More informationDigital Electronics Detailed Outline
Digital Electronics Detailed Outline Unit 1: Fundamentals of Analog and Digital Electronics (32 Total Days) Lesson 1.1: Foundations and the Board Game Counter (9 days) 1. Safety is an important concept
More informationEE360: Digital Design I Course Syllabus
: Course Syllabus Dr. Mohammad H. Awedh Fall 2008 Course Description This course introduces students to the basic concepts of digital systems, including analysis and design. Both combinational and sequential
More informationUpon completion of unit 1.1, students will be able to
Upon completion of unit 1.1, students will be able to 1. Demonstrate safety of the individual, class, and overall environment of the classroom/laboratory, and understand that electricity, even at the nominal
More informationLab 1: Full Adder 0.0
Lab 1: Full Adder 0.0 Introduction In this lab you will design a simple digital circuit called a full adder. You will then use logic gates to draw a schematic for the circuit. Finally, you will verify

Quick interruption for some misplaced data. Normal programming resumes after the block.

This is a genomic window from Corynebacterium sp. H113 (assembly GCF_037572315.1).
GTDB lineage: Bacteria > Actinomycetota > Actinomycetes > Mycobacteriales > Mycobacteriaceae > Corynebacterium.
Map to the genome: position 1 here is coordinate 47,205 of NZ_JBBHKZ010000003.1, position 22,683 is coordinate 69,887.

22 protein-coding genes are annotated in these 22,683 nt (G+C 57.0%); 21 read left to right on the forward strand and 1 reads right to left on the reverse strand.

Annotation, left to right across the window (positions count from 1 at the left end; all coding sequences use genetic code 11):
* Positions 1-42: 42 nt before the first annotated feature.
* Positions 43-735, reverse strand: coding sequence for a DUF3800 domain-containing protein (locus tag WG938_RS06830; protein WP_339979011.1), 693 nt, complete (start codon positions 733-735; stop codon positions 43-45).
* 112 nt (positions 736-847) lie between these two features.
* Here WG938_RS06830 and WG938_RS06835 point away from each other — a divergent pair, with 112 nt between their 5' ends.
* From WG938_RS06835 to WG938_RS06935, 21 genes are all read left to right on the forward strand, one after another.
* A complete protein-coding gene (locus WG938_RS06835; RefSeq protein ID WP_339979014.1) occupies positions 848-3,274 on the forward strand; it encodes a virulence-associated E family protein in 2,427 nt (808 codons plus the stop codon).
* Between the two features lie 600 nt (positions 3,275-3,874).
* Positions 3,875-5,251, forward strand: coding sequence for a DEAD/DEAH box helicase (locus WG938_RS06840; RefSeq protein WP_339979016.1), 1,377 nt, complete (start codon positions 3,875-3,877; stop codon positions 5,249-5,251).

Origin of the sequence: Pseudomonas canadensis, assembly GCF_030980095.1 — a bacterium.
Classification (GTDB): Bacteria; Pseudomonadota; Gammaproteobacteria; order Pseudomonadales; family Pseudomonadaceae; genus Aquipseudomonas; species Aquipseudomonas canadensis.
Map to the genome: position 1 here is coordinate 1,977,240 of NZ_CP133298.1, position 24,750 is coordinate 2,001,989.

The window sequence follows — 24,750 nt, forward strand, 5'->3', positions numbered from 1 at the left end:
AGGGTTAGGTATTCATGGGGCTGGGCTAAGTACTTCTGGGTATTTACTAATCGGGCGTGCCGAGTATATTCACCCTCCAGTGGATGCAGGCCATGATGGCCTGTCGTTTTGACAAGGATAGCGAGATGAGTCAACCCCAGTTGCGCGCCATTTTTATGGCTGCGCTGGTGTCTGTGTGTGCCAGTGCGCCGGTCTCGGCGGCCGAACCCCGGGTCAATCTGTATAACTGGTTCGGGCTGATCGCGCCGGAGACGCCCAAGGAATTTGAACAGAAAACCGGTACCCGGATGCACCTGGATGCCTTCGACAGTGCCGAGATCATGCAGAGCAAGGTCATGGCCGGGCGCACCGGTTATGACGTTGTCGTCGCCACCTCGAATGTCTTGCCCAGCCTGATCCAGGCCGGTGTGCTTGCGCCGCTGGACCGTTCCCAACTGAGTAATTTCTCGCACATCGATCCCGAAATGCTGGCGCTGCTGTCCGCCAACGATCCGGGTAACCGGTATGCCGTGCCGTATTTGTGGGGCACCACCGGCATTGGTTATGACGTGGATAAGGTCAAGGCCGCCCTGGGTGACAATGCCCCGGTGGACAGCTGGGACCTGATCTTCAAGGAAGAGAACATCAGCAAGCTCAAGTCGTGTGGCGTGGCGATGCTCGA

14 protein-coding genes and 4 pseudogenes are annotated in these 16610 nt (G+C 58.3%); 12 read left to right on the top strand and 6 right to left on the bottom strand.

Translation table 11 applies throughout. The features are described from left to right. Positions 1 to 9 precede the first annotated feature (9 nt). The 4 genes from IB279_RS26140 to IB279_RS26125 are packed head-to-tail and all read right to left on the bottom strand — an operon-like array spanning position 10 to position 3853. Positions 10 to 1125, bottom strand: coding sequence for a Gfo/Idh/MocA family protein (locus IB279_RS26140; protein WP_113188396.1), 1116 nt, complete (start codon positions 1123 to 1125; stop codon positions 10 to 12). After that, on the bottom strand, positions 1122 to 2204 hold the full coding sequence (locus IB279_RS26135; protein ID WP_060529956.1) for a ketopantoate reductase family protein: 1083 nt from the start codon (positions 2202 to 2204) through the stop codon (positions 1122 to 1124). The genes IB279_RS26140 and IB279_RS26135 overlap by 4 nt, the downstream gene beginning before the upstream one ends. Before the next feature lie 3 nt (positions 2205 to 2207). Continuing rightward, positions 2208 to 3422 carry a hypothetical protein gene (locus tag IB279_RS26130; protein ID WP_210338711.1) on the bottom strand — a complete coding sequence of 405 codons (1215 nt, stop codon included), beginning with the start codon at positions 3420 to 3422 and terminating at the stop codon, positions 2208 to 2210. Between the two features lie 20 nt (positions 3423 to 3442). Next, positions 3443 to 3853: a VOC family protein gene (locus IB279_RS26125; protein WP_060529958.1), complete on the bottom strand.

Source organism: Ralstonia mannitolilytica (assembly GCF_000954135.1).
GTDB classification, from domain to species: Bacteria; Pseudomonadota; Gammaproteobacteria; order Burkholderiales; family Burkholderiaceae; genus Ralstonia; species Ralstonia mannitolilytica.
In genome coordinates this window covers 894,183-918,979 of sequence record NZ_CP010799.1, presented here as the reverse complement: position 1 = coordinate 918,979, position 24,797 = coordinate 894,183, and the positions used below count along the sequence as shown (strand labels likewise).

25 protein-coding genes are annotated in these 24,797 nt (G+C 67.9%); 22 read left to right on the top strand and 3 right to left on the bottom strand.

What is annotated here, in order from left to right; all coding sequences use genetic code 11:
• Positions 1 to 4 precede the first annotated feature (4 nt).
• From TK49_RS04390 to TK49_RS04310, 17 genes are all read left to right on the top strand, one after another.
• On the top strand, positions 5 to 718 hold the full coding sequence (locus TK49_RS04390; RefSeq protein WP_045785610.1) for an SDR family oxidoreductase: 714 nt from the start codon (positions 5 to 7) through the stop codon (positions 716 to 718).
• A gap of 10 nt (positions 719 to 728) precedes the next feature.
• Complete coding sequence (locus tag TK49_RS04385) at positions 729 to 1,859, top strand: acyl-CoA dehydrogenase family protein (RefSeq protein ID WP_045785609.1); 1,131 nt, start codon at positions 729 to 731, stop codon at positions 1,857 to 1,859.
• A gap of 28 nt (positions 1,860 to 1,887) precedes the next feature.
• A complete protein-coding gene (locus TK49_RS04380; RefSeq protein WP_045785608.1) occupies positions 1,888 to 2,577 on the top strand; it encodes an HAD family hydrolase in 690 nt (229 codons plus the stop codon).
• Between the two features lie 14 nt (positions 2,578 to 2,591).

More informationW03 Analysis of DC Circuits. Yrd. Doç. Dr. Aytaç Gören
W03 Analysis of DC Circuits Yrd. Doç. Dr. Aytaç Gören ELK 2018  Contents W01 Basic Concepts in Electronics W02 AC to DC Conversion W03 Analysis of DC Circuits (self and condenser) W04 Transistors and
More informationEE 261 Introduction to Logic Circuits. Module #2 Number Systems
EE 261 Introduction to Logic Circuits Module #2 Number Systems Topics A. Number System Formation B. Base Conversions C. Binary Arithmetic D. Signed Numbers E. Signed Arithmetic F. Binary Codes Textbook
More informationThe string of digits 101101 in the binary number system represents the quantity
Data Representation Section 3.1 Data Types Registers contain either data or control information Control information is a bit or group of bits used to specify the sequence of command signals needed for
More informationExperiment 5. Arithmetic Logic Unit (ALU)